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I am currently redesigning a PCB utilizing the Xbee 868 Mhz module with external antenna connection on the pad ( https://www.digi.com/products/embedded-systems/digi-xbee/rf-modules/sub-1-ghz-modules/digi-xbee-sx-868 ). I have followed the rules from the datasheet and calculated the proper antenna trace width and distances for 50 ohm impedance. From Xbee SX 868 User guide:

enter image description here

In my application the question is, either it is OK to place the SMA antenna connector not in the exact corner of the PCB:

enter image description here

enter image description here

As you can see from the screenshots, the connector is on the edge of the PCB, but only horizontal. Vertical wise it is closer to the middle. The bigger issue is that in close proximity to the connector (counter side of the PCB to the antenna trace) there are traces and components placed. Even though there is going to be solid ground and shielding between the connector (GND polygon not poured on the screenshot) and the rest of the traces, I fear that the signal quality might get altered by the digital circuitry in the close proximity.

Are there any rules I can follow and a way I could check what is the desired minimum distance of other circuitry to the antenna trace?

EDIT: A screenshot of the top layer with GND polygon poured: enter image description here

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    \$\begingroup\$ Your assumptions are correct, the digital circuit will interfere, but I think a bigger problem will probably be the xbee intefering with the rest of your circuitry when it is transmitting. I wouldn't say that there are "rules to follow", you sure could calculate, or simulate, how much the effects of this would be, but you are usually better off just using good design practices; keeping stuff that can be sensitive to interferance from stuff that can give off a lot of interference, such as antennas and switching power supplies. In your case what you have done is probably OK, but if you want to \$\endgroup\$ – Vinzent Jan 10 at 20:15
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    \$\begingroup\$ be sure then you can improve the isolation between the RF portion and the digital portion by for instance adding a shielding cage around the digital part of the circuit, this is a very common practise. \$\endgroup\$ – Vinzent Jan 10 at 20:16
  • \$\begingroup\$ This Xbee module comes in integrated ufl connection version which I was using so far. It was my intention to get rid of the ufl connector and provide eztral SMA one. The reason was fot better durability of the connection. \$\endgroup\$ – Łukasz Przeniosło Jan 10 at 20:38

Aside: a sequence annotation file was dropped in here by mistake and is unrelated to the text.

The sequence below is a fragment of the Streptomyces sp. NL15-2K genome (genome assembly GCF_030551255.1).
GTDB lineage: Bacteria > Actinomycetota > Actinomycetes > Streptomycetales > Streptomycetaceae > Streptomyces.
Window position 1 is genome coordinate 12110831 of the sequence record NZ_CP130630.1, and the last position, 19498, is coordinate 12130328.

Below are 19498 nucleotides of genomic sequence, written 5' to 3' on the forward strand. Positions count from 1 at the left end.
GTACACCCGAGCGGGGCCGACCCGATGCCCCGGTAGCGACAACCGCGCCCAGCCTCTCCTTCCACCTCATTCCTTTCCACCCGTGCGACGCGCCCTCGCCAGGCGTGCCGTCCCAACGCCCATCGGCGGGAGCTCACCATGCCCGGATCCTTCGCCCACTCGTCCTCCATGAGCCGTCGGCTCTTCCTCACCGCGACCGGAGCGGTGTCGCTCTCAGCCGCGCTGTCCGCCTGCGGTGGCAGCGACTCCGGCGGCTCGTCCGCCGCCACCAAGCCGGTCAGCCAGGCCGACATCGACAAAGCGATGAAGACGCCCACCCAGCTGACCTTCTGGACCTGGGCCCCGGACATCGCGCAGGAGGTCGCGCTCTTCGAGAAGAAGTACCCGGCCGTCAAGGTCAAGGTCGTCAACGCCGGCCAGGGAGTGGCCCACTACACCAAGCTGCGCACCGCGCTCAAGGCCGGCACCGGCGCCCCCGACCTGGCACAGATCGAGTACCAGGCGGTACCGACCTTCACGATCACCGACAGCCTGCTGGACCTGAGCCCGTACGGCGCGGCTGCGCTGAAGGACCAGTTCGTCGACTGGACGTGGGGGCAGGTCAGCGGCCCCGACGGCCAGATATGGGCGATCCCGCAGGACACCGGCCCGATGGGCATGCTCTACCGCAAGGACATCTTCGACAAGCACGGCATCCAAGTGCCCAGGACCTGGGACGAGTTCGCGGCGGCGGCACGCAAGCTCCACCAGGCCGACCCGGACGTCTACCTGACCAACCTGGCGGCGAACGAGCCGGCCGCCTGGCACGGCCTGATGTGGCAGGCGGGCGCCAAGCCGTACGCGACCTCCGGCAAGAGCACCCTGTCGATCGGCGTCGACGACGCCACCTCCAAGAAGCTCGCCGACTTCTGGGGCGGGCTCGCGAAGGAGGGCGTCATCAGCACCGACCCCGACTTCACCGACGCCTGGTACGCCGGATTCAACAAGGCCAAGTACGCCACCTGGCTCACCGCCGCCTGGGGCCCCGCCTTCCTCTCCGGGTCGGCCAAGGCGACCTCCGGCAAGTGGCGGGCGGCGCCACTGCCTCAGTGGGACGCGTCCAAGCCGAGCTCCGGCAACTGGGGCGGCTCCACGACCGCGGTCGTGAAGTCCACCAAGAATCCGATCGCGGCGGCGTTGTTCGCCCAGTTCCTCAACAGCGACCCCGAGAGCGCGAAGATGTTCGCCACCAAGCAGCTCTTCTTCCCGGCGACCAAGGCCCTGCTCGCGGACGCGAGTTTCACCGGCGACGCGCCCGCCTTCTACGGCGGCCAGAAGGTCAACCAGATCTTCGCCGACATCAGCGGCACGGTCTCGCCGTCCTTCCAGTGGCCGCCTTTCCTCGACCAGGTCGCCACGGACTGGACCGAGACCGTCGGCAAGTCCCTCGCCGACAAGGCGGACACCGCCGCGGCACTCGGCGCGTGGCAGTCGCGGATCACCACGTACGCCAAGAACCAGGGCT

• \$\begingroup\$ Durability depends on protection from stress or connection cycles? \$\endgroup\$ – Tony Stewart Sunnyskyguy EE75 Jan 10 at 20:42
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Let's suppose that the effective relative electric permittivity is above 3 (I don't have the dimensions of your stripline so I'll do some estimation). Anyway with an Er of 3, you'll have a wavelength of roughly 8 in, this is much much longer than the stripline length, so transmission line effects will not be noticeable from the short stripline. In general making transmission lines short will reduce the effects from them, and is actually a way I use to simplify designs (in some cases).

You don't need to worry about noise from the Xbee SX 868 affecting the signal around the SMA as the SMA connector has ground bulit into the case and serves as a shield, the limited area that is exposed will provide minimal capacitance for coupling RF/noise.

In many respects, moving the SMA closer to the source is better, make sure you leave the ground plane below the trace even if it is shorter. And I also like to run the trace around all four posts of the SMA on the top layer for the sake of betterness (even if it is minimal, might make it slightly harder to solder though).

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  • \$\begingroup\$ Thank you for answer. I have updated my question- in my case I am having a GND pour all over the top layer, so the GND ring around the SMA connector would be lost. Should the top GND pour be ommited around the connector? \$\endgroup\$ – Łukasz Przeniosło Jan 10 at 21:14
  • \$\begingroup\$ Are you using a 2-layer design? Do you have a ground underneath the stripline? The ground on the top layer looks fine (I might back it off a bit until the top pour is about as far away as the stripline is wide). \$\endgroup\$ – Voltage Spike Jan 10 at 21:32
  • \$\begingroup\$ This is a 4 layer PCB. The first layer under the top one is the power plane, but the arean under the connector and trace is cut off and ground net is placed there. Then comes the ground plane. The bottom layer also has only ground underneath. \$\endgroup\$ – Łukasz Przeniosło Jan 10 at 22:09

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